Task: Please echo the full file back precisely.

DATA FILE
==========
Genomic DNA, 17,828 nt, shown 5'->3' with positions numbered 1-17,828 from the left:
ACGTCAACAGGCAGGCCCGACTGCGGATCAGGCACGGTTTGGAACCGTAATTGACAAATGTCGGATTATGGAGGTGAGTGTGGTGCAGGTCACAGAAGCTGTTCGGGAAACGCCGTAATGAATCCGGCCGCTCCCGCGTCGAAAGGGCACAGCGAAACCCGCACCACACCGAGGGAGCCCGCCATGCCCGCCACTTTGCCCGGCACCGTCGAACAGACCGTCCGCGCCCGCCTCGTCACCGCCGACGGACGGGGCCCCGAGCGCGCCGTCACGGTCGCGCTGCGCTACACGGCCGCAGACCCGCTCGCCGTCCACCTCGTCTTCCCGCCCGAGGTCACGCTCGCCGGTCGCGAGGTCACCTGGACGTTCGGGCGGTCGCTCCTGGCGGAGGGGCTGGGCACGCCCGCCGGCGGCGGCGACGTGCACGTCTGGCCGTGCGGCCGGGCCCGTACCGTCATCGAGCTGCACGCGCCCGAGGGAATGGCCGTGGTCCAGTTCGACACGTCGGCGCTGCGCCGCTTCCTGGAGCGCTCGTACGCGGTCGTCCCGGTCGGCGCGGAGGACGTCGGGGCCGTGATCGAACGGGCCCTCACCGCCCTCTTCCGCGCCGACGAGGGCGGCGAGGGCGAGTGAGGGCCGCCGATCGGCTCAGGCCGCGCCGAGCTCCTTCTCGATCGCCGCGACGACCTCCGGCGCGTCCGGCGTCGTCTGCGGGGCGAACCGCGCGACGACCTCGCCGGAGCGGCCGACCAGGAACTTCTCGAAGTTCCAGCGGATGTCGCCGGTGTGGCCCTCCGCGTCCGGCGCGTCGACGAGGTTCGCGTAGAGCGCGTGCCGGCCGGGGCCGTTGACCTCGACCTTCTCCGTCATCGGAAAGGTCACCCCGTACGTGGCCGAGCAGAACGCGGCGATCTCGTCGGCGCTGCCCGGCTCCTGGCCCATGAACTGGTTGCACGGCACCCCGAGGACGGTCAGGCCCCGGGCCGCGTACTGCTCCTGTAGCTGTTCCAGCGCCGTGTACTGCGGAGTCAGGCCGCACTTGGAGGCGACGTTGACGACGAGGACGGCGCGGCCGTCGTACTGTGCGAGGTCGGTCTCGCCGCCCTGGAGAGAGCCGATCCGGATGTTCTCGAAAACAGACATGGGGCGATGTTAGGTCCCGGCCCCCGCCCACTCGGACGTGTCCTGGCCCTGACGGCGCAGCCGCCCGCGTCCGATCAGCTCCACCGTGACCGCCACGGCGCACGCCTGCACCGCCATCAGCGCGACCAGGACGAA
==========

Genomic DNA, 17,828 nt, shown 5'->3' with positions numbered 1-17,828 from the left:
ACGTCAACAGGCAGGCCCGACTGCGGATCAGGCACGGTTTGGAACCGTAATTGACAAATGTCGGATTATGGAGGTGAGTGTGGTGCAGGTCACAGAAGCTGTTCGGGAAACGCCGTAATGAATCCGGCCGCTCCCGCGTCGAAAGGGCACAGCGAAACCCGCACCACACCGAGGGAGCCCGCCATGCCCGCCACTTTGCCCGGCACCGTCGAACAGACCGTCCGCGCCCGCCTCGTCACCGCCGACGGACGGGGCCCCGAGCGCGCCGTCACGGTCGCGCTGCGCTACACGGCCGCAGACCCGCTCGCCGTCCACCTCGTCTTCCCGCCCGAGGTCACGCTCGCCGGTCGCGAGGTCACCTGGACGTTCGGGCGGTCGCTCCTGGCGGAGGGGCTGGGCACGCCCGCCGGCGGCGGCGACGTGCACGTCTGGCCGTGCGGCCGGGCCCGTACCGTCATCGAGCTGCACGCGCCCGAGGGAATGGCCGTGGTCCAGTTCGACACGTCGGCGCTGCGCCGCTTCCTGGAGCGCTCGTACGCGGTCGTCCCGGTCGGCGCGGAGGACGTCGGGGCCGTGATCGAACGGGCCCTCACCGCCCTCTTCCGCGCCGACGAGGGCGGCGAGGGCGAGTGAGGGCCGCCGATCGGCTCAGGCCGCGCCGAGCTCCTTCTCGATCGCCGCGACGACCTCCGGCGCGTCCGGCGTCGTCTGCGGGGCGAACCGCGCGACGACCTCGCCGGAGCGGCCGACCAGGAACTTCTCGAAGTTCCAGCGGATGTCGCCGGTGTGGCCCTCCGCGTCCGGCGCGTCGACGAGGTTCGCGTAGAGCGCGTGCCGGCCGGGGCCGTTGACCTCGACCTTCTCCGTCATCGGAAAGGTCACCCCGTACGTGGCCGAGCAGAACGCGGCGATCTCGTCGGCGCTGCCCGGCTCCTGGCCCATGAACTGGTTGCACGGCACCCCGAGGACGGTCAGGCCCCGGGCCGCGTACTGCTCCTGTAGCTGTTCCAGCGCCGTGTACTGCGGAGTCAGGCCGCACTTGGAGGCGACGTTGACGACGAGGACGGCGCGGCCGTCGTACTGTGCGAGGTCGGTCTCGCCGCCCTGGAGAGAGCCGATCCGGATGTTCTCGAAAACAGACATGGGGCGATGTTAGGTCCCGGCCCCCGCCCACTCGGACGTGTCCTGGCCCTGACGGCGCAGCCGCCCGCGTCCGATCAGCTCCACCGTGACCGCCACGGCGCACGCCTGCACCGCCATCAGCGCGACCAGGACGAA